We are lucky to have had 4 individual weeks this year already and another in December for 15 nights for the wife’s birthday, we will spend approximately £12,000 this year and this has been a similar amount for a long time, in theory if we just had one a year we could have been mortgage free years ago, but we would not have the memories or the sun burn!

My plan going forward is the following and would welcome any advice and suggestions.
• Try to work out somehow if its worth paying the redemption figure and getting into an Offset. If there is a benefit, get the offset set up asap
• If not, keep the repayment until the term ends, then maybe go offset, keep building up the savings pot in the meantime.
• Current mortgage repayment is £743.17, If I take the offset, its only £172 per month interest, so I can pay £571.17 each month from wife’s wages which equals the repayment figure we currently pay, plus I think I can easily overpay £500, overpay an additional £1,000 a month that would be for holidays and drawing it back when needed and having £1,726.90 left for spends, in the idea scenario.
• Try and be a bit more sensible with the holidays, we both work very hard and need to have a good break but maybe we will try to book 14 nights, rather than 7 as its much more expensive the way we have been doing it due to daughter (18) and dog not wanting to be home alone for more than a week at a time, they may have to manage.

Mortgage £743.17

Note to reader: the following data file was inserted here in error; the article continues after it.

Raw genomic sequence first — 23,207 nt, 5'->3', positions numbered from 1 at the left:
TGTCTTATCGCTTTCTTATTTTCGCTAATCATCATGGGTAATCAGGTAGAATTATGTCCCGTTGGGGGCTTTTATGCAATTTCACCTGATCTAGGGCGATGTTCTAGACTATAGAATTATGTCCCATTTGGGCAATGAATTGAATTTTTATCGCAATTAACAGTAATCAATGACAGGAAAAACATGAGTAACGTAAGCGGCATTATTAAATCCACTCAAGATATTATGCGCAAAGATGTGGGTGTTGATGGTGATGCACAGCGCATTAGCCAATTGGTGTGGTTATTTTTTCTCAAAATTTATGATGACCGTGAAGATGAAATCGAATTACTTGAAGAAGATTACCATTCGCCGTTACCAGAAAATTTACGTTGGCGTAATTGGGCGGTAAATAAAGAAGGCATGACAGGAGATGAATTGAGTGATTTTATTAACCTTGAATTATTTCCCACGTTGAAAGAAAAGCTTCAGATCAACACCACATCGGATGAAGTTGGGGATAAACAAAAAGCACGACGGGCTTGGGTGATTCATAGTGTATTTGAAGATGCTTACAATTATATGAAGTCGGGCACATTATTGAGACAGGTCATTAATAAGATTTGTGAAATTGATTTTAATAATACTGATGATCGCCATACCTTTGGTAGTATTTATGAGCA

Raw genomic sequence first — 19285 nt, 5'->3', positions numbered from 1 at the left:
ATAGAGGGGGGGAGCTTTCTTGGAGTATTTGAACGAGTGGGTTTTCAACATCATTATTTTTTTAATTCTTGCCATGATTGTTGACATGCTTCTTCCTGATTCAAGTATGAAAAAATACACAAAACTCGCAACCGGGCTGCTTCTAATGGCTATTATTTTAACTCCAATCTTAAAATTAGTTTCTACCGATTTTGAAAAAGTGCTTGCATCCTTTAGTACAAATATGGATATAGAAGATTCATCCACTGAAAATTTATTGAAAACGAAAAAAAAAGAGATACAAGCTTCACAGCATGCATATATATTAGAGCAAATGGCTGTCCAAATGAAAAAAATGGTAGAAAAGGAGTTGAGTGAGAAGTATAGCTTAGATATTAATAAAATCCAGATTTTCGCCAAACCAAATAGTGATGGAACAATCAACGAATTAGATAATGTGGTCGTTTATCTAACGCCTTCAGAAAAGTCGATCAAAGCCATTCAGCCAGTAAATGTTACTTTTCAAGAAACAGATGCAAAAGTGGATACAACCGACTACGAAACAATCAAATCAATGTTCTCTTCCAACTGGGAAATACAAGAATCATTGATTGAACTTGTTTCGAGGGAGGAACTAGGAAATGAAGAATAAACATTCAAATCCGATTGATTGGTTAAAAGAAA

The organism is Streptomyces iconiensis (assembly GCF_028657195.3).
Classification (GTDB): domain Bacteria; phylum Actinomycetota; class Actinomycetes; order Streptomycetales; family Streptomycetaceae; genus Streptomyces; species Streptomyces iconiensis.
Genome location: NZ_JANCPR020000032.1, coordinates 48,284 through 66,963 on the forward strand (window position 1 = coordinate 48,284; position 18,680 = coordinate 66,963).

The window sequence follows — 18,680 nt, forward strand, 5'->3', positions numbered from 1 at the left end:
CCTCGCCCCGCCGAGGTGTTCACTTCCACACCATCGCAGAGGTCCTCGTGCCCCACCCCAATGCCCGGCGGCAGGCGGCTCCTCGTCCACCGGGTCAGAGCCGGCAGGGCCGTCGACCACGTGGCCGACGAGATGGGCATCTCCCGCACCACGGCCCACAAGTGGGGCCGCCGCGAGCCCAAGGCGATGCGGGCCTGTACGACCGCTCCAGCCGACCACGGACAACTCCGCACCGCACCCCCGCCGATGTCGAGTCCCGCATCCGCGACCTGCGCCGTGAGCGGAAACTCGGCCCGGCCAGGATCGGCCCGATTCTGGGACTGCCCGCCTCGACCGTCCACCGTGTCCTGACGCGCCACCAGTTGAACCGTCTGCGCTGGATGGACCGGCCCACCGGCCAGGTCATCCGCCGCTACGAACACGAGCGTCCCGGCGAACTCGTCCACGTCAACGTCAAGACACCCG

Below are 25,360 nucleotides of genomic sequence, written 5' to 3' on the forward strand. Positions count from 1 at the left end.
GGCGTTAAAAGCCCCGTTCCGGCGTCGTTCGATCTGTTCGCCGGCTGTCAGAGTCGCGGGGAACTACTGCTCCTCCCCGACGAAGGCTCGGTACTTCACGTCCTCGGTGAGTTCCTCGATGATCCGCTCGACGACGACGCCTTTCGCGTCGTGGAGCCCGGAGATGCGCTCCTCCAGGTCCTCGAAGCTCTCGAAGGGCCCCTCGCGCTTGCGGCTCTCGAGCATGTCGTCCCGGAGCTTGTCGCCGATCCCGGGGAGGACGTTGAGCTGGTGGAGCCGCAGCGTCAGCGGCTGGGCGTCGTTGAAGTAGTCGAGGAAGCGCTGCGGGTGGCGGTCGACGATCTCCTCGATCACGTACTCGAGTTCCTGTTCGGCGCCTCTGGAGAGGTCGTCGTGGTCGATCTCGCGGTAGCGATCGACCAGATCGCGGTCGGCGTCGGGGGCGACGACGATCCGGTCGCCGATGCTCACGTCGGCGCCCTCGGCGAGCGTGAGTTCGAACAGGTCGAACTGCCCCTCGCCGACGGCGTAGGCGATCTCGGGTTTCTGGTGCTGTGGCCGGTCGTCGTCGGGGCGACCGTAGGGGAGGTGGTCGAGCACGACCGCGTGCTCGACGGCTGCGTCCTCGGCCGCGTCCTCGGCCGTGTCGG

Wifes Life insurance about £125k £10.15
My life insurance about £125k £18.00
Wifes car wih MB Finance, paid max off £25.00
Wifes gym membership £28.50
Council tax £154.00
Gas/Elec £120.00
Water rates £61.76
Wifes contact lens £13.00
Tv licence £12.83
Broadband £38.00
Wifes mobile £6.19
Total £1,230.60

Wifes wage £1,500.00
My wage £3,000.00
Total £4,500.00

Left after bills £3,269.40

Let the journey begin!
Owe £96,835.10
Mortgage Ends 27/09/2031


  • gallygirlgallygirl Forumite
    17.2K Posts
    Part of the Furniture 10,000 Posts Name Dropper Mortgage-free Glee!
    You are 52, earning good money but have only accumulated around 100k equity on your house and 20k in savings. If I was you, I'd not trust myself to keep the 20k and not blow it! What overpayments can you make without penalties? Do you have your 20k in decent fee paying accounts - e.g. NWide at 5%?

    Retirement is fast approaching. What pension provisions do you have?Are they adequate? When are you both planning to retire? You only live once, it's true, but 'jam today' may leave you with only bread and butter tomorrow. How many extra years are you prepared to work to fund holidays (that you need because you're working!)?

    Paying off the mortgage should only be one of your plans for the future, don't look at it in isolation. But better to be looking at it than not!
    A positive attitude may not solve all your problems, but it will annoy enough people to make it worth the effort
    :) Mortgage Balance = £0 :)
    "Do what others won't early in life so you can do what others can't later in life"
  • thanks for the reply gallygirl
    yes, i agree, I think we should be ok with pensions, wife will have max civil service pension and i have a sipp with about £250k in and company pension thats resonably good as well. I will also get about £100k from a trust fund in a few years time, so think we should be ok unless we have to stop work suddenly.
    I would not know what to do with myself without work at the moment so will probably start to seriously consider retiring in about 8 years time when im 60, lots can happen in 8 years!
    Owe £96,835.10